Good to see that there is a continuing downward trend in back pain as a cause of long-term sickness absence.
That was one of the significant findings of the recent EEF/Westfield Health Sickness Absence Survey which showed a steady fall over the last three years in the number of days off being taken by employees due to sickness. The average employee was absent for five days last year compared to 6.7 days in 2007.
Significantly, an all time high of 45% of employees took no days off through sickness in 2010. Whilst recessionary effects may have played a part, this trend began before the recession with year-on-year improvements over the last five years.
The survey shows a clear correlation between those companies with strategies in place to train managers in sickness absence and tougher absence targets, with falling absence rates. More than two thirds are now achieving their targets compared to half in 2007 whilst those companies who trained their managers are one third more likely to reduce their sickness absence.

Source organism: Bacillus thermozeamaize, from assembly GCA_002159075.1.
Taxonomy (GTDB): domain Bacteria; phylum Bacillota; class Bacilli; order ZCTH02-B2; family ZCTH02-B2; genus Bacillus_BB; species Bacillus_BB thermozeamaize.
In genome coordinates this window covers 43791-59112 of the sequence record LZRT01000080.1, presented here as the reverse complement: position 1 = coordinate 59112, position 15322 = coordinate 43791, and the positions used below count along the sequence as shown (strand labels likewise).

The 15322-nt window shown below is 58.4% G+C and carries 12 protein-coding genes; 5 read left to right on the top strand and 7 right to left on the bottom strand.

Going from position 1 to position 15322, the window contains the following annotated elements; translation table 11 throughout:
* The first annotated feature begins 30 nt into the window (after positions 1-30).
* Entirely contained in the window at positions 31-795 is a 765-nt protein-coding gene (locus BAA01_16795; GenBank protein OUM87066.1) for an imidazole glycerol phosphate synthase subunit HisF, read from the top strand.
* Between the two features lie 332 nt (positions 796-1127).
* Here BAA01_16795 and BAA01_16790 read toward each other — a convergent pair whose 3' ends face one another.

While the research revealed the top causes of short-term sickness absence as ‘minor illness’, ‘back pain and other joint / muscular problems’ – the same as for the past three years – it also highlighted a continued decrease in stress and back pain as a cause of long-term absence. This is now a long-term trend which contradicts the public perception and highlights better attempts by employers to address the issues.
Perhaps the message that we have been preaching for many years – that prevention is better than cure – is finally getting through, with more employers choosing to properly train their managers in sickness absence prevention methods and giving their desk-based staff the additional protection of an ergonomic chair and workstation as a way of helping to keep them fit and fully productive.